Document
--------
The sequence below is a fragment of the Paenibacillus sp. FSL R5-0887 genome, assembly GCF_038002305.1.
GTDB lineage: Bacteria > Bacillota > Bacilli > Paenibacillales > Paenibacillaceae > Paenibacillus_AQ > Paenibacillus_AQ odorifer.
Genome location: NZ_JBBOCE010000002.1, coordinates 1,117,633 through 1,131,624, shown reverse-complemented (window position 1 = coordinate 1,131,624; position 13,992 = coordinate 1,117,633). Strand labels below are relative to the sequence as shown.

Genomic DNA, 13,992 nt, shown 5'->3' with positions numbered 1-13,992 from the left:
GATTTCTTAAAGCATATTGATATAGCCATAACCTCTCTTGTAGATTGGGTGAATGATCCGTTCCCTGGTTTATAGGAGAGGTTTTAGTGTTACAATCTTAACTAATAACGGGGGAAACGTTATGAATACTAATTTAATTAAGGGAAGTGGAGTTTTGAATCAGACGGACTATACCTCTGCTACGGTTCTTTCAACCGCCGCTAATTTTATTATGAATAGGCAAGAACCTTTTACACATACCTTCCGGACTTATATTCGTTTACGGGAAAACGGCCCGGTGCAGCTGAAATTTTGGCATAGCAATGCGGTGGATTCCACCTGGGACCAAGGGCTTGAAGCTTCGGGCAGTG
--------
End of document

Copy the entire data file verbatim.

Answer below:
The sequence below is a fragment of the Paenibacillus sp. FSL R5-0887 genome, assembly GCF_038002305.1.
GTDB lineage: Bacteria > Bacillota > Bacilli > Paenibacillales > Paenibacillaceae > Paenibacillus_AQ > Paenibacillus_AQ odorifer.
Genome location: NZ_JBBOCE010000002.1, coordinates 1,117,633 through 1,131,624, shown reverse-complemented (window position 1 = coordinate 1,131,624; position 13,992 = coordinate 1,117,633). Strand labels below are relative to the sequence as shown.

Genomic DNA, 13,992 nt, shown 5'->3' with positions numbered 1-13,992 from the left:
GATTTCTTAAAGCATATTGATATAGCCATAACCTCTCTTGTAGATTGGGTGAATGATCCGTTCCCTGGTTTATAGGAGAGGTTTTAGTGTTACAATCTTAACTAATAACGGGGGAAACGTTATGAATACTAATTTAATTAAGGGAAGTGGAGTTTTGAATCAGACGGACTATACCTCTGCTACGGTTCTTTCAACCGCCGCTAATTTTATTATGAATAGGCAAGAACCTTTTACACATACCTTCCGGACTTATATTCGTTTACGGGAAAACGGCCCGGTGCAGCTGAAATTTTGGCATAGCAATGCGGTGGATTCCACCTGGGACCAAGGGCTTGAAGCTTCGGGCAGTG